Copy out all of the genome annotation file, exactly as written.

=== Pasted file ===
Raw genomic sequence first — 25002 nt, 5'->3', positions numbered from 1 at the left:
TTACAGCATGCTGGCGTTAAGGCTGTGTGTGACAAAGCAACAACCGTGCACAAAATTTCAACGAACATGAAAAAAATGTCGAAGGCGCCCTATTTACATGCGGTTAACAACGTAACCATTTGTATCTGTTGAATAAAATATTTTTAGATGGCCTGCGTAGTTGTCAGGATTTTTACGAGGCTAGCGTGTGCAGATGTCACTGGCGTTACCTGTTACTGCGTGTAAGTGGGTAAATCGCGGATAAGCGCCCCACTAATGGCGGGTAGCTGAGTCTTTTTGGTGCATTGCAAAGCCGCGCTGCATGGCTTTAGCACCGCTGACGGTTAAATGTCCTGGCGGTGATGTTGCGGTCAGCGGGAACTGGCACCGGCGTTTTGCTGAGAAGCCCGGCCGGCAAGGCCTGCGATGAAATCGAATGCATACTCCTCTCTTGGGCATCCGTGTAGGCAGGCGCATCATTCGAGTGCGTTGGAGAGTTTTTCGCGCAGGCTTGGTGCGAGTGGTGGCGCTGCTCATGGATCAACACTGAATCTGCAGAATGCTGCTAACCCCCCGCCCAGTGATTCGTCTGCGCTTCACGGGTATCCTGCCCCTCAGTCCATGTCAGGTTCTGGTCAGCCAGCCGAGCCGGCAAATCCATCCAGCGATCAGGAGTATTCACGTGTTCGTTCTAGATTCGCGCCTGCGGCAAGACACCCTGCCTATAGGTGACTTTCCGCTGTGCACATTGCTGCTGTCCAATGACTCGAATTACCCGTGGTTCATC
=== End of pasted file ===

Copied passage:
Raw genomic sequence first — 25002 nt, 5'->3', positions numbered from 1 at the left:
TTACAGCATGCTGGCGTTAAGGCTGTGTGTGACAAAGCAACAACCGTGCACAAAATTTCAACGAACATGAAAAAAATGTCGAAGGCGCCCTATTTACATGCGGTTAACAACGTAACCATTTGTATCTGTTGAATAAAATATTTTTAGATGGCCTGCGTAGTTGTCAGGATTTTTACGAGGCTAGCGTGTGCAGATGTCACTGGCGTTACCTGTTACTGCGTGTAAGTGGGTAAATCGCGGATAAGCGCCCCACTAATGGCGGGTAGCTGAGTCTTTTTGGTGCATTGCAAAGCCGCGCTGCATGGCTTTAGCACCGCTGACGGTTAAATGTCCTGGCGGTGATGTTGCGGTCAGCGGGAACTGGCACCGGCGTTTTGCTGAGAAGCCCGGCCGGCAAGGCCTGCGATGAAATCGAATGCATACTCCTCTCTTGGGCATCCGTGTAGGCAGGCGCATCATTCGAGTGCGTTGGAGAGTTTTTCGCGCAGGCTTGGTGCGAGTGGTGGCGCTGCTCATGGATCAACACTGAATCTGCAGAATGCTGCTAACCCCCCGCCCAGTGATTCGTCTGCGCTTCACGGGTATCCTGCCCCTCAGTCCATGTCAGGTTCTGGTCAGCCAGCCGAGCCGGCAAATCCATCCAGCGATCAGGAGTATTCACGTGTTCGTTCTAGATTCGCGCCTGCGGCAAGACACCCTGCCTATAGGTGACTTTCCGCTGTGCACATTGCTGCTGTCCAATGACTCGAATTACCCGTGGTTCATC